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Northern Ireland facing potential egg shortage

Egg producers from the Ulster Farmers' Union have warned that Northern Ireland is already showing signs of an egg shortage as a result of the EU's Welfare of Laying Hens Directive.

“While we welcome the improvements in welfare, the Directive which placed an overnight ban on traditional hen colonies as of 1st January 2012 has meant that in order to stay in business many egg producers had to invest heavily in the new enriched colonies,” said UFU Poultry Chairman John McLenaghan.

“Unfortunately, the cost of complying with the Directive and the way in which it was implemented forced an estimated 10% to 15% of our producers out of business. This has resulted in a tightening of egg supplies and a rise in the price of eggs. This current rise in price is a reflection of this change in the market and it should be noted that producers have been operating below the cost of production for a number of years. In the past 30 years, the increase in price paid to producers has come no where near matching the rate of inflation nor the steady rise of input costs. The UFU is encouraging all players in the supply chain to be strong sellers to help recoup the losses of recent years.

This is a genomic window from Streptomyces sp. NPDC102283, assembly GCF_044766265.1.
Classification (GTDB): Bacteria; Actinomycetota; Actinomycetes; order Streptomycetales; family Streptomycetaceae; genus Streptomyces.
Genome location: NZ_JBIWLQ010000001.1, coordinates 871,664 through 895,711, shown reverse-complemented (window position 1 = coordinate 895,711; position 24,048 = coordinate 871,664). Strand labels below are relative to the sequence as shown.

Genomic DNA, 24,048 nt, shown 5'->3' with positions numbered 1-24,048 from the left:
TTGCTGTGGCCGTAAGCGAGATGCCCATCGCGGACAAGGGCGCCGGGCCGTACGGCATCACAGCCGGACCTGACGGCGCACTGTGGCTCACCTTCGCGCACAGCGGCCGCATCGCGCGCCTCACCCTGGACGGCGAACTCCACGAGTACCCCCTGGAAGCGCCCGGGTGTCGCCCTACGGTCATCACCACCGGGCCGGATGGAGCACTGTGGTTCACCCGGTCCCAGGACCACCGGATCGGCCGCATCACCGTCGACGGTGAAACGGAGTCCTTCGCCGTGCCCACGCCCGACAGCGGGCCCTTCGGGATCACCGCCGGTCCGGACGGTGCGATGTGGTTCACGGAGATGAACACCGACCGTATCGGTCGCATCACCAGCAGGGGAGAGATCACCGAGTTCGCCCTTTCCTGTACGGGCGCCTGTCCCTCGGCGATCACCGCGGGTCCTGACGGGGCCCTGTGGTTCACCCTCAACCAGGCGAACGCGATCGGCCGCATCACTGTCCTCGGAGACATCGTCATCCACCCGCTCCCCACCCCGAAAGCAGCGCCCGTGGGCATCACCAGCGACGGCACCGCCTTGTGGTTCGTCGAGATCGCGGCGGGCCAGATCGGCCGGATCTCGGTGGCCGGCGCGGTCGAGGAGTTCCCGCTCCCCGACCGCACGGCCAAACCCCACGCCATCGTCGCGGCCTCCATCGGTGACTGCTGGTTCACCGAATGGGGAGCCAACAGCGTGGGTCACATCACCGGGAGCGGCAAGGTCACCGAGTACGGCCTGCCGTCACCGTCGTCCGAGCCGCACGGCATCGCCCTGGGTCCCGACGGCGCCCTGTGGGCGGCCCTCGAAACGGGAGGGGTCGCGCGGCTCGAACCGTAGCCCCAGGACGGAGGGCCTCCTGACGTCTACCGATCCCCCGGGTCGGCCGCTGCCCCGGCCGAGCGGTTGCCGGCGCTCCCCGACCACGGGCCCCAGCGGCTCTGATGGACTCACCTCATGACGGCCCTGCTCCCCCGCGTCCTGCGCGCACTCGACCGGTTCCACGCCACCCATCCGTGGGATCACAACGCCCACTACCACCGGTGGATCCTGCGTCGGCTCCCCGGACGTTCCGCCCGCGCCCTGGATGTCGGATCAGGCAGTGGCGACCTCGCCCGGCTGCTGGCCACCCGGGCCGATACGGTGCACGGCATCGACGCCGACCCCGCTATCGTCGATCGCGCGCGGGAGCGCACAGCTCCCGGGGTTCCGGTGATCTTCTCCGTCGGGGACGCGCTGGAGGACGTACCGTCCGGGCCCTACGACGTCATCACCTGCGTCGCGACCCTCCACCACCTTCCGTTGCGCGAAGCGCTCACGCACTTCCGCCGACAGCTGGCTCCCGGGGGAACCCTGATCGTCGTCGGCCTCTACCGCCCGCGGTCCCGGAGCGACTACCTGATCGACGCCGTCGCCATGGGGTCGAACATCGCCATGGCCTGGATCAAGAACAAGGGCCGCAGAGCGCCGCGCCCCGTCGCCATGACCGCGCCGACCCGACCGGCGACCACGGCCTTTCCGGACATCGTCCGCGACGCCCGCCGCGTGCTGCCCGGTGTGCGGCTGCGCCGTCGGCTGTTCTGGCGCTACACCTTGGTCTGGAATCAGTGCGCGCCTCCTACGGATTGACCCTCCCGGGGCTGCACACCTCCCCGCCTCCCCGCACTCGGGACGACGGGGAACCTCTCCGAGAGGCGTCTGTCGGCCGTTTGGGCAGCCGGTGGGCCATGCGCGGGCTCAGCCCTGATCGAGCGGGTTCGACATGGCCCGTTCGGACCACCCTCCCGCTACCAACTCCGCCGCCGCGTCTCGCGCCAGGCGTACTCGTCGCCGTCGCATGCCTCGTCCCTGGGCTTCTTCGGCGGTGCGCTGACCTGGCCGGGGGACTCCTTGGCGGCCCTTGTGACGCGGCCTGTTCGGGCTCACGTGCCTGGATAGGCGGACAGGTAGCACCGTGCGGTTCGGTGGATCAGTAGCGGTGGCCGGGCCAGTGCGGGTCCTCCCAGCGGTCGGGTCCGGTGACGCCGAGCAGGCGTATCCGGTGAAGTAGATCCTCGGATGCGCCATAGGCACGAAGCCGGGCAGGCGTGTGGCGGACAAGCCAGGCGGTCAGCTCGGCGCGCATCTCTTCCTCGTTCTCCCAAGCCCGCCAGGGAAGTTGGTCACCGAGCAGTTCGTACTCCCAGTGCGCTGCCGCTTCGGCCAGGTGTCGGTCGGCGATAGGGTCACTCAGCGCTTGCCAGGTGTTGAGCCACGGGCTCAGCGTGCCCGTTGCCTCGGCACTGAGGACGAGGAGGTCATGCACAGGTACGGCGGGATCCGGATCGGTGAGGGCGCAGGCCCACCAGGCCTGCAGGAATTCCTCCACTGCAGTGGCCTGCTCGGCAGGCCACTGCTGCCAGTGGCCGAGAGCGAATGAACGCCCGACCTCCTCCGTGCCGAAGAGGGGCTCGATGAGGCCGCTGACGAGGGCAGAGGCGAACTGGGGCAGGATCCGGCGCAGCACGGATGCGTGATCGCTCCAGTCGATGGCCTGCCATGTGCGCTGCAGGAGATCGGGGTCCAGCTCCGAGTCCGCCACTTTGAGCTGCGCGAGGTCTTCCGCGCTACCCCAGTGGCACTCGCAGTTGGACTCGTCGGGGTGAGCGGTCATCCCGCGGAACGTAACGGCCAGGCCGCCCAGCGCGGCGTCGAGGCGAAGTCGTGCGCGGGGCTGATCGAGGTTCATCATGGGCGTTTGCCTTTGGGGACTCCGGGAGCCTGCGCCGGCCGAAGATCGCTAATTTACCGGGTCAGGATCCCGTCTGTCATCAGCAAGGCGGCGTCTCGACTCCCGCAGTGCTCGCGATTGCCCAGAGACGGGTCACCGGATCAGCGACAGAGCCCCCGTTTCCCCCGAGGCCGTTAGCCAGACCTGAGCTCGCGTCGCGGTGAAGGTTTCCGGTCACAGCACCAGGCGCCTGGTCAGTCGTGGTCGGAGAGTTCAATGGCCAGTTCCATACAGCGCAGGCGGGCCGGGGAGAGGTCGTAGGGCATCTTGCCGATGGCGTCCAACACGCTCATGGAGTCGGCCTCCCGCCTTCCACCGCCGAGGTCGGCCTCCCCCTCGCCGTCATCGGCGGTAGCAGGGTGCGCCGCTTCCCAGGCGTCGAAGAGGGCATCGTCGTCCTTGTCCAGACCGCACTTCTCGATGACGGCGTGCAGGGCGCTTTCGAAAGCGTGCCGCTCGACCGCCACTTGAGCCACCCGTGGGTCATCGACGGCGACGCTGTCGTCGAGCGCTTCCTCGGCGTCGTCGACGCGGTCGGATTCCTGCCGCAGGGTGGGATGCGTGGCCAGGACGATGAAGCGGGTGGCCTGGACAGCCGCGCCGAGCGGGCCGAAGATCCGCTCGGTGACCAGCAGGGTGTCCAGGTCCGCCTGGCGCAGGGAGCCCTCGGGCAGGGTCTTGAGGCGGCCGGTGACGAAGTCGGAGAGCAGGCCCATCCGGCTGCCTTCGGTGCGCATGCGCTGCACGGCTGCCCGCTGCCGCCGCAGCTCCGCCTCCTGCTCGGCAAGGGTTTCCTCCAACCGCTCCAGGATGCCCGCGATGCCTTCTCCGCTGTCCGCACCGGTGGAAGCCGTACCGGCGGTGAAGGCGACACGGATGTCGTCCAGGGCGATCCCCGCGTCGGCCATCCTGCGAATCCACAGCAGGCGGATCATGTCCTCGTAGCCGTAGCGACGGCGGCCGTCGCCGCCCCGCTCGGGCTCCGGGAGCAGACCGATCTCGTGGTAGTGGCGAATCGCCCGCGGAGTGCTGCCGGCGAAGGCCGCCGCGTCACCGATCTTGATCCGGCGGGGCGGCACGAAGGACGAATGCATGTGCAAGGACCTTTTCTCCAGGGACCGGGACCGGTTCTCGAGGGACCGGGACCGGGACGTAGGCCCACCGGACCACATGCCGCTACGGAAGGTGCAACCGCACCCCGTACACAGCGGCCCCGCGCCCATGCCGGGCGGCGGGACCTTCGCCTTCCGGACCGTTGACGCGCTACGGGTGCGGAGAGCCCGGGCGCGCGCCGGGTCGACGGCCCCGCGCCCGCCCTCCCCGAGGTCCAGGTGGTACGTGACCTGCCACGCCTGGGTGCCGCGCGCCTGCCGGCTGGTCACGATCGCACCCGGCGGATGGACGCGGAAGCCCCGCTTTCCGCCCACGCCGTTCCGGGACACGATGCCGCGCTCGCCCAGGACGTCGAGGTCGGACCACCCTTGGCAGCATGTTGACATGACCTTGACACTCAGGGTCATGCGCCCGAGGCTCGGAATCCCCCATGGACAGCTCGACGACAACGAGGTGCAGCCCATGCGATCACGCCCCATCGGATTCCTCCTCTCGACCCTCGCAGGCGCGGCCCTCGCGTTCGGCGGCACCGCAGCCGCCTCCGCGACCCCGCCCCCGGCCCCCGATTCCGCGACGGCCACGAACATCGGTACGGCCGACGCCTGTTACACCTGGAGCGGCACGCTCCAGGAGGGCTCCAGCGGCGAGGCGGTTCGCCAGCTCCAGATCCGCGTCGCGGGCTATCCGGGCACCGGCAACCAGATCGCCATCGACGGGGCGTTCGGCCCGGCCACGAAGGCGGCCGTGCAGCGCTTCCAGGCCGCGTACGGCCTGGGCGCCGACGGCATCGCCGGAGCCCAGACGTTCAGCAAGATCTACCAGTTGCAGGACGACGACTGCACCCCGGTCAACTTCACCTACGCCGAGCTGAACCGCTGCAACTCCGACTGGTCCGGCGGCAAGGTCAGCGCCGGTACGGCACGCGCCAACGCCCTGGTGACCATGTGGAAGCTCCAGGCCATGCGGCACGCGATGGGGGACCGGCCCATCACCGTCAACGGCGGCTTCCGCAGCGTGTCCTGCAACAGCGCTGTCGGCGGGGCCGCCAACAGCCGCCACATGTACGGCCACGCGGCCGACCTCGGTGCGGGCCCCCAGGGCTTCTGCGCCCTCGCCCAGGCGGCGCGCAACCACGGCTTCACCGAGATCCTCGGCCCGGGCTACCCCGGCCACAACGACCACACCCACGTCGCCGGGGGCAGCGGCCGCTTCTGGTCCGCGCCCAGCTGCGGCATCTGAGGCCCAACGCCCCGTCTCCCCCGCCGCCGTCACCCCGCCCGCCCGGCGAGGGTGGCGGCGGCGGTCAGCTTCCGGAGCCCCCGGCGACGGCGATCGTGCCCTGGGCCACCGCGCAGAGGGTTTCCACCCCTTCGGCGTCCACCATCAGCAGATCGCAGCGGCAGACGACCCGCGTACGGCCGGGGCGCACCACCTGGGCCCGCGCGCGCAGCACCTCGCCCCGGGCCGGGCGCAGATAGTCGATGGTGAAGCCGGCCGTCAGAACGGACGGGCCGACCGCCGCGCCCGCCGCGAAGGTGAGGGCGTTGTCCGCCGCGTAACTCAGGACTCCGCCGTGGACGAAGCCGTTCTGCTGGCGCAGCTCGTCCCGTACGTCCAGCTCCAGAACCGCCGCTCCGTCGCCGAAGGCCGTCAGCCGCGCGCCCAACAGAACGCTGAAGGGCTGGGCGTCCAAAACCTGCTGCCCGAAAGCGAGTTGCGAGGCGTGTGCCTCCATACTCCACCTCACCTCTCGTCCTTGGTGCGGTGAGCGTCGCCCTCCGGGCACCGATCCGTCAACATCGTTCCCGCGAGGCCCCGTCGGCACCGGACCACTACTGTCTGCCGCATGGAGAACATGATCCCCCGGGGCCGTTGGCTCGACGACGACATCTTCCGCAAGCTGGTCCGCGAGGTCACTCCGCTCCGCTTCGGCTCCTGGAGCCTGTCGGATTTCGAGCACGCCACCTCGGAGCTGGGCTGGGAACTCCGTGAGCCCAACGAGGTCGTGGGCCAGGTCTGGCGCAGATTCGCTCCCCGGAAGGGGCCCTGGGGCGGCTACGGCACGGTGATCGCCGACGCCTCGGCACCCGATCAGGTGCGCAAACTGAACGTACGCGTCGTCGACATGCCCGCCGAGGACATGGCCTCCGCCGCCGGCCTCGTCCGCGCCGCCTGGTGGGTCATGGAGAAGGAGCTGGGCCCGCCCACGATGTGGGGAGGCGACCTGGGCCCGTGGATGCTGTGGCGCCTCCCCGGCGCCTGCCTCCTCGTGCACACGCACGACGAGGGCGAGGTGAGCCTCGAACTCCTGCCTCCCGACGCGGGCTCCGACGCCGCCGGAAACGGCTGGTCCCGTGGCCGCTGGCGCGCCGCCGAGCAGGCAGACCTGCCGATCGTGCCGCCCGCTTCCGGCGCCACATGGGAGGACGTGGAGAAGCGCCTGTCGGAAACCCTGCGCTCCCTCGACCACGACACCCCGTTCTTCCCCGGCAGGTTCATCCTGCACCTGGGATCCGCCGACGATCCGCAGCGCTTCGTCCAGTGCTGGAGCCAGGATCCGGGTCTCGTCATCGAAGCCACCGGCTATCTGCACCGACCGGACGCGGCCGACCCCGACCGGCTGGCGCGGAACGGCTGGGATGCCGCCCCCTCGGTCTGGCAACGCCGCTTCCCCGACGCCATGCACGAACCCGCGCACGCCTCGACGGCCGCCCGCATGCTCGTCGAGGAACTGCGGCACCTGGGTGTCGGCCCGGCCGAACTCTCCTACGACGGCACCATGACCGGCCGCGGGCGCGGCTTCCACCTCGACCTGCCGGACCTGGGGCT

“Supermarkets must recognise that if they want to maintain their supply base of quality eggs produced to the highest welfare standards in the world they must be prepared to pay a fair price. The potential for an egg shortage is not unique to Northern Ireland following the implementation of the EU directive and many countries are in short supply of shelled eggs. Ultimately, this means that supermarkets, the catering industry, and processors will find it increasingly difficult to look elsewhere to source the high quality, welfare friendly eggs consumers’ demand.

“The reality is that egg producers need a sustained period of strong market prices to offset the huge investment that they have made to comply with the EU’s Directive on welfare standards. However, despite the rise in price it is important that eggs remain a staple food of our diet as they can still offer consumers a relatively inexpensive, healthy, and nutritious meal proving they are still excellent value for money.”

Source: Ulster Farmers Union

Editor WorldPoultry

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